To identify the alignment of the timing marker and the "zero line" on the harmonic balancer which represents top dead center at the end of the compression stroke, just remember that it occurs just after the intake valve closes. Remove the valve cover so that you can see the valves for the number one cylinder. Identify the intake valve. It is aligned exactly under the runner of the intake manifold. The exhaust valve is exactly aligned with the exhaust port of the cylinder head. Take precautions so that the engine can not start accidentally as you rotate the engine (i.e., take out the spark plugs). Rotate the engine and watch the intake valve go down. Keep rotating the engine until you see the intake valve just begin to come back up. Stop, your close. Look down at the timing marker. Rotate the engine just enough more to bring the "zero line" on the balancer into alignment with the timing marker. Your engine is now at top dead center on (at the end of) the compression stroke.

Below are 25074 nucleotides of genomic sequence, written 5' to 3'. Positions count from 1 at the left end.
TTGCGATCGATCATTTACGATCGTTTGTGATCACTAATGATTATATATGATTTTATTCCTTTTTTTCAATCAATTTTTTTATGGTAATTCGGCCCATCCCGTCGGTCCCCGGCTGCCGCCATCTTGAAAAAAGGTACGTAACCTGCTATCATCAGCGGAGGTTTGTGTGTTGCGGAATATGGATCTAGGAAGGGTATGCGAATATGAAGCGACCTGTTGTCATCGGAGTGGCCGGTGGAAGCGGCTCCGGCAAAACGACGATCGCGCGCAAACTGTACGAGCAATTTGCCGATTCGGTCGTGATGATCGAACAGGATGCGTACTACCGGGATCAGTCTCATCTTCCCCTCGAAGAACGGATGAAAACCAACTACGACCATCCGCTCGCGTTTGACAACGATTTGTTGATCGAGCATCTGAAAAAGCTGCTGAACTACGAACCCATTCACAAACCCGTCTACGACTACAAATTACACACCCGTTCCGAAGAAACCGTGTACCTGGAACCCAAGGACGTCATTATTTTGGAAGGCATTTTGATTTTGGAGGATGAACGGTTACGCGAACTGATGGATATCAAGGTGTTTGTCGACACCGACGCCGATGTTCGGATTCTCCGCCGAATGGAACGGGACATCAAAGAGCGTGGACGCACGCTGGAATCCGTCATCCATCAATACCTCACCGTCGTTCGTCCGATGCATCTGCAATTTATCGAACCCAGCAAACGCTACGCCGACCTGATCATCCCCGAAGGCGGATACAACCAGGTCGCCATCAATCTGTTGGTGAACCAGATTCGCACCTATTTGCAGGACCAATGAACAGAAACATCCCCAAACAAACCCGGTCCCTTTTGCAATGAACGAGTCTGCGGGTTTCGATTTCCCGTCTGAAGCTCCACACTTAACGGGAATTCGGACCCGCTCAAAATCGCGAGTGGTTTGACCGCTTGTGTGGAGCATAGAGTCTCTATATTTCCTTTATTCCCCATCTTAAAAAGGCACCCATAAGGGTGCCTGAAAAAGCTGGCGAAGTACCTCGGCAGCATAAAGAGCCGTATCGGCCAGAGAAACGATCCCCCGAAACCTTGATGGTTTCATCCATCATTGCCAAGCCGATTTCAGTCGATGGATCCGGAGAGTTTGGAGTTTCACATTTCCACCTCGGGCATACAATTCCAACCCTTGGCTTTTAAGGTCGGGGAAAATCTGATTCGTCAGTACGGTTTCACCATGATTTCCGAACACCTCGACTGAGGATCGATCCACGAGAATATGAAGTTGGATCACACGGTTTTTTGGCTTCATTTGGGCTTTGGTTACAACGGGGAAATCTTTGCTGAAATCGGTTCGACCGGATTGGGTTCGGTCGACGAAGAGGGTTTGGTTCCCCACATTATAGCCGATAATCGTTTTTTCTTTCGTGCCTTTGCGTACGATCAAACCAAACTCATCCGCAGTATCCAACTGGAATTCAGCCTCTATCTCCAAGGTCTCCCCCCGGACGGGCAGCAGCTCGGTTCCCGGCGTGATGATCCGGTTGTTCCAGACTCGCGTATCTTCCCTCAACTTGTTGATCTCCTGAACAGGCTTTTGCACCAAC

If you have never used a magneto before; READ THIS
Magneto Users Biggest Mistakes...
Never do any of the following!

  • Never connect battery volts to a magneto.
  • Never use suppression wires or resistor spark plugs.
    Set the plug gaps at .018 - .020 for either internal or external coil mags.
    Magnetos do not require and are not more efficient with large large spark plug gaps.
  • Never weld on the car with the magneto in the motor. The generating unit may be discharged.
  • Never rely totally on your timing light as your sole source for timing your motor. Timing lights are typically D.C. and magnetos generate A.C. They also emit E.M.I. (Electro Magnetic Interference). In general, timing lights with mags are one (1) degree late for every 1000 RPM of engine speed. For best results, use a timing buzzer. We sell them and you can see one at the bottom of our products page.
  • Never operate a magneto without all of the plug wires connected to the spark plugs.
  • Never run a cast magneto drive gear against a steel billet camshaft. If there is any doubt which gear to use, contact the cam grinder.
  • Never force a drive gear on the shaft when changing or installing the gear. It may change internal clearances in the mag.
  • On a single mag warm up with a duel mag drive system and Mallory mags; DO NOT disconnect the second mag from the transformer. Severe damage to the mag generator will occur if you do.